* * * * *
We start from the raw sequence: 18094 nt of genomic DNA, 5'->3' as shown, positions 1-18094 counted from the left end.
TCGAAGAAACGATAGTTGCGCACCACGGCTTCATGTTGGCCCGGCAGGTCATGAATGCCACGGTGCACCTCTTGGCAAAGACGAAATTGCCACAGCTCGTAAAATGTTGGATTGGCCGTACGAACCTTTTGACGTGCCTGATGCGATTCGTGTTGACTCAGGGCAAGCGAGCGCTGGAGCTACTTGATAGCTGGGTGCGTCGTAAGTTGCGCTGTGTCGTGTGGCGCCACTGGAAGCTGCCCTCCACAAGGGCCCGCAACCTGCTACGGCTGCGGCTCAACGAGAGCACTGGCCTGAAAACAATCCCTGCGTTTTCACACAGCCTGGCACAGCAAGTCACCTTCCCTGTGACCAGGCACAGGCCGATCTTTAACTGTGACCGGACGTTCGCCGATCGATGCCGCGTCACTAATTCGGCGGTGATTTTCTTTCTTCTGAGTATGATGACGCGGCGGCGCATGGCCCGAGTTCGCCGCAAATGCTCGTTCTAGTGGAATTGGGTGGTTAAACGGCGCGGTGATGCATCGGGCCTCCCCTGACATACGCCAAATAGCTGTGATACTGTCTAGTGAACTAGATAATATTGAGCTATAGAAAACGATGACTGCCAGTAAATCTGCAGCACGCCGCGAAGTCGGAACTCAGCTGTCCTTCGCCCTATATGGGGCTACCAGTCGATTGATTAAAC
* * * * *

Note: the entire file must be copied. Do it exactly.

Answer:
We start from the raw sequence: 18094 nt of genomic DNA, 5'->3' as shown, positions 1-18094 counted from the left end.
TCGAAGAAACGATAGTTGCGCACCACGGCTTCATGTTGGCCCGGCAGGTCATGAATGCCACGGTGCACCTCTTGGCAAAGACGAAATTGCCACAGCTCGTAAAATGTTGGATTGGCCGTACGAACCTTTTGACGTGCCTGATGCGATTCGTGTTGACTCAGGGCAAGCGAGCGCTGGAGCTACTTGATAGCTGGGTGCGTCGTAAGTTGCGCTGTGTCGTGTGGCGCCACTGGAAGCTGCCCTCCACAAGGGCCCGCAACCTGCTACGGCTGCGGCTCAACGAGAGCACTGGCCTGAAAACAATCCCTGCGTTTTCACACAGCCTGGCACAGCAAGTCACCTTCCCTGTGACCAGGCACAGGCCGATCTTTAACTGTGACCGGACGTTCGCCGATCGATGCCGCGTCACTAATTCGGCGGTGATTTTCTTTCTTCTGAGTATGATGACGCGGCGGCGCATGGCCCGAGTTCGCCGCAAATGCTCGTTCTAGTGGAATTGGGTGGTTAAACGGCGCGGTGATGCATCGGGCCTCCCCTGACATACGCCAAATAGCTGTGATACTGTCTAGTGAACTAGATAATATTGAGCTATAGAAAACGATGACTGCCAGTAAATCTGCAGCACGCCGCGAAGTCGGAACTCAGCTGTCCTTCGCCCTATATGGGGCTACCAGTCGATTGATTAAAC